4. Significant numbers of older workers would benefit from lower hours of work and more flexibility. 16% of 50- to 69-year-olds in employment would like to work fewer hours, up from around 14% prior to the Great Recession. That is an increase of around 230,000 people. People in their 60s, those who own their home outright, those reporting a limiting health condition, and those who have been in their current job for longer are particularly likely to want to work less.

  5. For some older workers, part-time work acts as a way of making a gradual transition towards retirement. Moving into part-time work at older ages is more common amongst people with higher levels of education and living in less deprived areas – which could point to differences in access to part-time work or to differences in financial constraints that affect people’s ability to reduce their hours.

  6. Only 9% of older employees become self-employed in the run-up to retirement. Transitions into self-employment are more likely among men and those with a history of self-employment earlier in life. Given self-employment is a form of flexible work where people have greater autonomy over their hours, policymakers should consider whether older workers could be encouraged to view the option of being self-employed as a way of extending their working life.

  7. Half of full-time workers move straight into non-working retirement, without any intermediate steps. One particularly important factor predicting moving straight from full-time work to retirement is membership of a defined benefit pension – those with such a pension are 13 percentage points (ppts) more likely to go straight from full-time work to retirement than those without. These pensions are particularly common in the public sector. As the reforms to public sector pension arrangements have led to a reduction in the financial disincentives associated with working shorter hours before retirement, public sector employers should consider how best to support employees who want to move gradually into retirement.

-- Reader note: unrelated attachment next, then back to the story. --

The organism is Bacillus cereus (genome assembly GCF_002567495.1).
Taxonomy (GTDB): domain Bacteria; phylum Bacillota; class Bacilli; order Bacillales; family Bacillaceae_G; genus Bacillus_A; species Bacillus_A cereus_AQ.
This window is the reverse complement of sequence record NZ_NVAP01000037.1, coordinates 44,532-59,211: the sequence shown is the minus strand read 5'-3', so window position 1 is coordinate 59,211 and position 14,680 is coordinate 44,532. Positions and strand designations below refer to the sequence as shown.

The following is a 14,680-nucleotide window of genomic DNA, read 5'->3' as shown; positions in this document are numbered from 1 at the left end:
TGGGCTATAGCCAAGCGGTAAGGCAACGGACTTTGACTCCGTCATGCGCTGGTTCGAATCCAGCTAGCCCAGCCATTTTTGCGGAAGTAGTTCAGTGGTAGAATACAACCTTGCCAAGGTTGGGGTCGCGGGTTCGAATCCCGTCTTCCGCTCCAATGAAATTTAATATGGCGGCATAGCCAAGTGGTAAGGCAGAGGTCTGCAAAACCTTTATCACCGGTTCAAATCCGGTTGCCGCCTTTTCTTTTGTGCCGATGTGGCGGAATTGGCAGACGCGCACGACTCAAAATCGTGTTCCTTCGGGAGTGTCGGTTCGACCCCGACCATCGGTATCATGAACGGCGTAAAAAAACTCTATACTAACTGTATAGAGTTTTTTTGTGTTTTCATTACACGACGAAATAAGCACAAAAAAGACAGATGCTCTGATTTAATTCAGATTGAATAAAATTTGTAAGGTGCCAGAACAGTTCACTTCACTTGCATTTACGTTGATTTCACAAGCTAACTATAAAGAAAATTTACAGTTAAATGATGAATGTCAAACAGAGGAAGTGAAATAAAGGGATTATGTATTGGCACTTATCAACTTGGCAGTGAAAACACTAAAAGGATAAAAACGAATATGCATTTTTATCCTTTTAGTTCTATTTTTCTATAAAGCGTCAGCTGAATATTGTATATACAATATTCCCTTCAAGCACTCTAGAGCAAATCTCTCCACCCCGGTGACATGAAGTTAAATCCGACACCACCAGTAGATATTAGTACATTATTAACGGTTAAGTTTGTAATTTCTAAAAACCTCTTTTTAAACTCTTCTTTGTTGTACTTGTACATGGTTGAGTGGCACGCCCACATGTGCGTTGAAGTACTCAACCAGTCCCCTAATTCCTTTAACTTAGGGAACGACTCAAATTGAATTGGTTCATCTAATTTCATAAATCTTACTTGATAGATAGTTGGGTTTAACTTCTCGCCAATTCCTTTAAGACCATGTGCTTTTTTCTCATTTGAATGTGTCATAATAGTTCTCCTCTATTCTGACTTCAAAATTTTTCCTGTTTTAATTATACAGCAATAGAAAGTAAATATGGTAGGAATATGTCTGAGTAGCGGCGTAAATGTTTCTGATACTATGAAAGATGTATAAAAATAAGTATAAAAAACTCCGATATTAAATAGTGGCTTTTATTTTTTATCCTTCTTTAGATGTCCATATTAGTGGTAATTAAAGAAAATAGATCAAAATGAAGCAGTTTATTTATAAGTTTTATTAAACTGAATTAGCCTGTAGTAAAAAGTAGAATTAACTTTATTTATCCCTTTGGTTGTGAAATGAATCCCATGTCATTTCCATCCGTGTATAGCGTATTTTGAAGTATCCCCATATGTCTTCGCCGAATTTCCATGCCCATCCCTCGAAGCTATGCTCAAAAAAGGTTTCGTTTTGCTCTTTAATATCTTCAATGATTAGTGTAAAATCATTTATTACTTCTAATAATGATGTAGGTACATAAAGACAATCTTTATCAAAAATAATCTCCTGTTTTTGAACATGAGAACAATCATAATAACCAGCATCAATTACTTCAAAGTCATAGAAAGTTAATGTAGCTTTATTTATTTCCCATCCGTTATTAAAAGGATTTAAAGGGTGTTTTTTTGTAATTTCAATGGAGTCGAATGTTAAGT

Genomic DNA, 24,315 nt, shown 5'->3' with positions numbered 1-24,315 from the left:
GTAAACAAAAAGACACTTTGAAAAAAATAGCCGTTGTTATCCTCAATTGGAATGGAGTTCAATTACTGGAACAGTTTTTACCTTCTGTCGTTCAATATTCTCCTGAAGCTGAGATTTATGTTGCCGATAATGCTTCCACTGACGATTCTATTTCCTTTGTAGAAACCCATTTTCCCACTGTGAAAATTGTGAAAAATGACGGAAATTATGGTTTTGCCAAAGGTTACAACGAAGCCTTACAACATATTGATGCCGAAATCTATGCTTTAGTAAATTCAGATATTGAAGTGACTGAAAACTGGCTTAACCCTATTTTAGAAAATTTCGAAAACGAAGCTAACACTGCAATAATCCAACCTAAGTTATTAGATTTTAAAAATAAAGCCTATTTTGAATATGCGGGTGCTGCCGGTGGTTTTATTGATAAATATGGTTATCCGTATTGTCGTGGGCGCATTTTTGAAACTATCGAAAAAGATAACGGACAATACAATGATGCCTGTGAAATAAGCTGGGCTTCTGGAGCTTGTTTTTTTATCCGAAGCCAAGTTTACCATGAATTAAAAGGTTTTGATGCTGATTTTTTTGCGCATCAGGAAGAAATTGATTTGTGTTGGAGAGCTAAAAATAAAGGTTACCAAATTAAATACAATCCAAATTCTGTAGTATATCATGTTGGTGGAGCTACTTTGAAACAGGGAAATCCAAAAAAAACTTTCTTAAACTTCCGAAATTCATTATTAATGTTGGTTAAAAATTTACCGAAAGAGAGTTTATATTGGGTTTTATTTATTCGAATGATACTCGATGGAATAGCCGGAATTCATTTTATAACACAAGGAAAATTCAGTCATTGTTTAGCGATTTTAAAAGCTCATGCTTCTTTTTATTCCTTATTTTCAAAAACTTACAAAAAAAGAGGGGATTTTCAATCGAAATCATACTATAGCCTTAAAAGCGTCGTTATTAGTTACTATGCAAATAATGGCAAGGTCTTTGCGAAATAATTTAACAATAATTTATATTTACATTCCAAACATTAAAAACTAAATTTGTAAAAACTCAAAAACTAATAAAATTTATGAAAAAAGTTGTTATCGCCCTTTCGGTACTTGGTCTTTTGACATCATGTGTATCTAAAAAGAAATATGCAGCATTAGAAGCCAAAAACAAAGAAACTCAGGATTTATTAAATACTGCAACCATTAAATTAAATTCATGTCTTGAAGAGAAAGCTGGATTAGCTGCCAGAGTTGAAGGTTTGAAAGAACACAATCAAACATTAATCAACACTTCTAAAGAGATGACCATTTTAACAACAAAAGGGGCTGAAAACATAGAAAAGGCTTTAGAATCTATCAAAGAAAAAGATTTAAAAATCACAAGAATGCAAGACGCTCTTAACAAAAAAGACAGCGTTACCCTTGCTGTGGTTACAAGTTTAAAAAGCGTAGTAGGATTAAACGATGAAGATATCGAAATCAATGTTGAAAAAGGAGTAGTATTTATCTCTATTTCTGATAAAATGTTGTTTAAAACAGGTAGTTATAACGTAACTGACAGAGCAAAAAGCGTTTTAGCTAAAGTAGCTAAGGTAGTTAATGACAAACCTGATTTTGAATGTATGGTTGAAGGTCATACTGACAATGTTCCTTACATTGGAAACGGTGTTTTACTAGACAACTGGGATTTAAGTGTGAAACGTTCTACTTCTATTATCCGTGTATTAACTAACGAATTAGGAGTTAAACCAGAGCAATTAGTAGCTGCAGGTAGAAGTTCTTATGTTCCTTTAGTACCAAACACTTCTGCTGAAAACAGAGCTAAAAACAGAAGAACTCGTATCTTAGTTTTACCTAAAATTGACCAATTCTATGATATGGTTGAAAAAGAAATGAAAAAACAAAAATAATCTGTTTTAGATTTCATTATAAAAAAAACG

8. There is a small but important section of the older workforce who would like to work more hours. Around 7% of older workers in 2019 wanted to work more hours per week, higher than the 5% seen in 2007 before the financial crisis. That is an increase of around 190,000 individuals. They tend to have less secure work arrangements, such as being on a temporary employment contract. They are more likely to have low earnings and shorter job tenures, be in their 50s rather than their 60s, be men and be working part-time. The self-employed are also more likely to want to work more hours, highlighting that the flexibility of self-employment also entails risks.

  9. The position in the labour market of people in their 50s and 60s with long-standing health conditions requires special attention. Around 49% of people (and 39% of workers) aged 50–69 report a long-standing health problem. Older workers with long-term and work-limiting health problems are 5 ppts less likely to be in paid work in a year’s time than are similar workers without such a health problem. Those in work with a health problem are also significantly more likely to retire via a period out of the labour market.

  10. Some people in their 50s and 60s with long-standing health problems may have preferred, and been able, to stay in work if they had more flexibility or better support. Indeed, those with a health problem are around 4 ppts more likely to want shorter hours than those without a health problem.

  11. The working lives of men and women who are approaching retirement over the next decade will be very different from those of people who did so over the last decade. In future, those approaching retirement are increasingly likely to be in more stressful and more cognitively demanding jobs. Currently, older workers in these sorts of jobs are significantly more likely to want to work shorter hours but are actually less likely to move into part-time roles. This suggests that making sure appropriate flexible work options are available to this group should be a particular priority in the years to come.